It is astonishing to think that a coating, just thicker than a sheet of A4 paper, can protect a steel structure for the better part of one hundred years.
What is the thickness of a galvanized coating?
When it comes to the specification of hot dip galvanizing, most contractors know that to be standards compliant, 7mm steel requires an average coating thickness of ‘85 microns’. It is a simple industry standard that is easy to retain and is applicable to many construction needs.
But how does that microscopic coating translate into performance? And what does ‘85 microns’, actually look like?
Under the international system of units (SI) the micron is represented by the Greek symbol μm, which signifies one thousandth of a millimetre. To put that in perspective, it is often cited that the human eye can perceive objects no smaller than 40 microns and that the average human hair is a mere 50 microns in diameter. Cling film comes in at 10-12 microns thick and a typical bacterium is 1-10 microns long.
In fact, an 85 micron galvanized coating can last for nearly a century in many UK atmospheric settings (click to see corrosion rates in your area). Not bad for a coating which, in cross section, is barely visible to the naked eye.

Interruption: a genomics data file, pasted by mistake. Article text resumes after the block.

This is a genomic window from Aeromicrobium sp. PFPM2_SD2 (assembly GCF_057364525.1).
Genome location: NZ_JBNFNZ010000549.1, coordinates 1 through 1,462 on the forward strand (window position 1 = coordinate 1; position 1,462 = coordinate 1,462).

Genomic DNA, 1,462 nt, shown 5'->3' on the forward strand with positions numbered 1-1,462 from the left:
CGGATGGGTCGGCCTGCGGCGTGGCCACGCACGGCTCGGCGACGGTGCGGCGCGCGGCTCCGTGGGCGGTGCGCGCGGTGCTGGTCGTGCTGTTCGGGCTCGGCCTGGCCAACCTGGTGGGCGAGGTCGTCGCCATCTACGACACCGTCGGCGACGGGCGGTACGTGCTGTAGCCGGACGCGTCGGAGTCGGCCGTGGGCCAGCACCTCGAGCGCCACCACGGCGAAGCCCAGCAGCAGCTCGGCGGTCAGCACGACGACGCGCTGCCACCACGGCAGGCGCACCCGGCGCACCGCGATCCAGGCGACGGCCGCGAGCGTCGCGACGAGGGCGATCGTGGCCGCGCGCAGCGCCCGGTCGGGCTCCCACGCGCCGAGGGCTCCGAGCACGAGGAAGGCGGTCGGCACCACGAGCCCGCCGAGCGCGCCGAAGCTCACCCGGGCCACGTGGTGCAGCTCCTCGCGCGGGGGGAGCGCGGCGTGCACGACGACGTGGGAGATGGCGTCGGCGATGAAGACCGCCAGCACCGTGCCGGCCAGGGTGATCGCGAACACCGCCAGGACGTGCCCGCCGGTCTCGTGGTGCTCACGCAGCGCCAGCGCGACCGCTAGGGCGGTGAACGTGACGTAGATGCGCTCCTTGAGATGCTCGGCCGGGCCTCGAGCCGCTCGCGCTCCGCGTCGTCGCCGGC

Galvanizing and Steel Thickness
When batch hot dip galvanizing, it is important to remember that there is a relationship between the thickness of your steel and the thickness of the resulting zinc coating. These variables are represented in the table below.
In general, the thicker the steel, the thicker the zinc coating obtained and the longer the lifespan of your protection. What these numbers conceal is that hot dip galvanizing produces a coating which is bonded metallurgically to the steel.
In addition to steel thickness, the composition of the steel alloy itself is also relevant. Silicone which is used to deoxidise steel will affect coating thickness too: the more silicone present, the more reactive the zinc and the greater the thickness of coating.
The corrosion rate of a galvanized coating is generally linear.
How this microscopic coating then weathers is predictable but complex and fluctuates with atmospheric conditions. In most dry inland situations this can be infinitesimally slow, less than 1 micron per year, and unlike other coatings, a galvanized coating deteriorates in a linear fashion. As long as the environment remains stable, case studies show that the coating throws up no unpleasant surprises and can be relied upon.
Moreover, in the UK and Ireland, as sulphur dioxide levels have fallen, corrosion protection has been extended. It does indeed pay to know your microns.